Q: It's easy to find articles full of advice for job seekers, but what about career advancement for those who are already employed? Since companies have cut back staff, many employees are stuck doing the work of three people these days. How can I possibly focus on my career advancement when I'm suffering from so much workplace stress?
A: Seven Habits of Highly Effective People was a business best seller for an incredibly long time – especially considering its relatively simple advice. Even though most of the book's readers probably already knew the seven habits, putting them on paper helped to enhance their credibility.
The same is true when it comes to advice on how to advance your career. A lot of the tips I can offer are common sense, but unless you remember – and actually do – each of them, you'll never get on the path to career success. With this in mind, here are 10 Habits to Help Advance Your Career, which if followed will help you take your mind off everyday stress and focus on career advancement:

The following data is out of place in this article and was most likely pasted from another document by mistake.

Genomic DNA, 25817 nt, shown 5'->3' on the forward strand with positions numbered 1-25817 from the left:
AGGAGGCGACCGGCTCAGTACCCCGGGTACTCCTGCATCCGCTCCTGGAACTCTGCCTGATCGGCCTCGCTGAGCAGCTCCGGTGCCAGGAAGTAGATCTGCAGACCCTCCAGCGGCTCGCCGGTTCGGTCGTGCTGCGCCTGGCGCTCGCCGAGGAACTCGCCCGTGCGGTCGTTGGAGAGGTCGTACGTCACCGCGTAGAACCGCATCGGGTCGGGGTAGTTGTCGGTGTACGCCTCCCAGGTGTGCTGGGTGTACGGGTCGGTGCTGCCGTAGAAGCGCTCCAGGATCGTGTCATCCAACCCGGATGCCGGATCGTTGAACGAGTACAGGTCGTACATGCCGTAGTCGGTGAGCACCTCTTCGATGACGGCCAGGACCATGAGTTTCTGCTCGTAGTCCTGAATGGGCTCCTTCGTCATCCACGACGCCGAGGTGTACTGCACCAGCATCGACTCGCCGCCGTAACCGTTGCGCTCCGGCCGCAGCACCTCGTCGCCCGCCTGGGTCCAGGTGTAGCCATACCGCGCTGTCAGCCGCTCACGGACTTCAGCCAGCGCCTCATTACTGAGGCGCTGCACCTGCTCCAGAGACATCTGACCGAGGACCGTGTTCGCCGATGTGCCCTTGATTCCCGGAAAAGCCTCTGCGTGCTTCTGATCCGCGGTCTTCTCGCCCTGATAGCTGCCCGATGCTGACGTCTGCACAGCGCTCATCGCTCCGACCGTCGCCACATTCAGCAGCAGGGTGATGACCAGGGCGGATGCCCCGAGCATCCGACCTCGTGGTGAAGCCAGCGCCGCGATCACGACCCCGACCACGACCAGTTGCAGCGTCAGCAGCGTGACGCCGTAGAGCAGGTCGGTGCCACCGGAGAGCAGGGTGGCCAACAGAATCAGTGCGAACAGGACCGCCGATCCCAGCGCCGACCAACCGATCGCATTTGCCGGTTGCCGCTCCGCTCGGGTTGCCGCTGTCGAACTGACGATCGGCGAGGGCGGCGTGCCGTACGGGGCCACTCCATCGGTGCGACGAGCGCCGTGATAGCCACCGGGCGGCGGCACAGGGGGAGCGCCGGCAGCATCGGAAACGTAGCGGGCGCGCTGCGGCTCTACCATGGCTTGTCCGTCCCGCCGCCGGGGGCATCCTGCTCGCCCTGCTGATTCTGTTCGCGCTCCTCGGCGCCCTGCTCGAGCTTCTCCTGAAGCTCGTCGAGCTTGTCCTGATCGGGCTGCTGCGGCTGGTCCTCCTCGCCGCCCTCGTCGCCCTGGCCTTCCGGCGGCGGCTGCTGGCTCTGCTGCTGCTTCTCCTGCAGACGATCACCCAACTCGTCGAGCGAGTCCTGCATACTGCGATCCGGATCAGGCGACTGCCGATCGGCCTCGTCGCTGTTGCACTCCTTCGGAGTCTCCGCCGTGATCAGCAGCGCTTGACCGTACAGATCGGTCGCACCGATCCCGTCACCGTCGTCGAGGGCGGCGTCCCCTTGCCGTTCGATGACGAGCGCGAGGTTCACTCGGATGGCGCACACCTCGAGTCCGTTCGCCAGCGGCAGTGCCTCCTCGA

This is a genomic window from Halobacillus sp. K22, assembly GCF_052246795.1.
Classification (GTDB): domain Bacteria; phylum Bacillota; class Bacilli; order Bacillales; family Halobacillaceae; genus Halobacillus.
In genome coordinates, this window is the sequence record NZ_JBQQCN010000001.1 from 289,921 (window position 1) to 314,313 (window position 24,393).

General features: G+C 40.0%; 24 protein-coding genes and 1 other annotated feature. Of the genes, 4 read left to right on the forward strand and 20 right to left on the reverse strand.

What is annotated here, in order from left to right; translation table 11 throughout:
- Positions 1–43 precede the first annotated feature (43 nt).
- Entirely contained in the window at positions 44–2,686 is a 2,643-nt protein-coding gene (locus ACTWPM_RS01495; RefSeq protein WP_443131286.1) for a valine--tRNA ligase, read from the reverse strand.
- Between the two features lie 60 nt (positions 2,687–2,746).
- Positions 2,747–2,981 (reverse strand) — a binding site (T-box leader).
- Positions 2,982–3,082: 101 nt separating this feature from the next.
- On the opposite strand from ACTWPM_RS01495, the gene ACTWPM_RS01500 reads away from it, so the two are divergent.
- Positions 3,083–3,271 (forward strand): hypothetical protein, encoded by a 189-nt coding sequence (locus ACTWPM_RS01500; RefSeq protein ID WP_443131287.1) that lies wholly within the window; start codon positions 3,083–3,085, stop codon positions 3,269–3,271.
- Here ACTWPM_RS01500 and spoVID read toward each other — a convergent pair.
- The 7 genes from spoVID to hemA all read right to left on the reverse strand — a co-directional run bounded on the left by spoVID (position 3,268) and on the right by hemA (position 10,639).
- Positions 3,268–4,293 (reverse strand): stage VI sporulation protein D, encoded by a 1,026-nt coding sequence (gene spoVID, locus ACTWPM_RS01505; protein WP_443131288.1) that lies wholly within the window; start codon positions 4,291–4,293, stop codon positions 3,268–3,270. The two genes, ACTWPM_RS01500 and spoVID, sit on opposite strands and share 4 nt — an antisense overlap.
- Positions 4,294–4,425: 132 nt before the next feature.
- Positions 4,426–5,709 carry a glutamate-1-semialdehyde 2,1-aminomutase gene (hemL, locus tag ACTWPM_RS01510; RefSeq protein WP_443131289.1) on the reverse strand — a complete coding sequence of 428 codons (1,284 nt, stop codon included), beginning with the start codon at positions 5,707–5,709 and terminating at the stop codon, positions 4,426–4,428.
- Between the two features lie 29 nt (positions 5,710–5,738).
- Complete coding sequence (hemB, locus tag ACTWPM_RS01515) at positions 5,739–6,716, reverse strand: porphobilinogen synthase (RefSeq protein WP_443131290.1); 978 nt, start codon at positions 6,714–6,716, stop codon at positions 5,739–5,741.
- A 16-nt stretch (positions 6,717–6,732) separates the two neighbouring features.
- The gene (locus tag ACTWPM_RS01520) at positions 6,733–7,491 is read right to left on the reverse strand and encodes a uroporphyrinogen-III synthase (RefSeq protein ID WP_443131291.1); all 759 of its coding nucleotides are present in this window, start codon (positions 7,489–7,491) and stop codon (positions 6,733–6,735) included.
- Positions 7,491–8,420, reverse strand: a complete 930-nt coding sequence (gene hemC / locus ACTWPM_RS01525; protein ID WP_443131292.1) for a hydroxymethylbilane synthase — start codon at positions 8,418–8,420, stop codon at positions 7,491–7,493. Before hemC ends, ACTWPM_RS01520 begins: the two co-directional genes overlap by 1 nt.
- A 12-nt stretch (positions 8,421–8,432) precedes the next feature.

- Know your career mission and pursue it with vigor
- Competence alone will not get you what you want
- Become an "intrepreneur" – view your job as a long term consulting assignment, not a permanent gig
- Take some career development risks
- Trust your gut
- Network, network, network – even when you don't want a new job
- Negotiate for a win-win solution
- Fake it until you make it
- Only pursue goals that you actually want to achieve
- Fill your life with a combination of work, education and fun
Like Shakespeare's prose, this habit may be interpreted on more than one level. As a philosophy, it challenges you to discover the unique role best suited to your talents, interests and values and serves as a driving force to propel you toward success.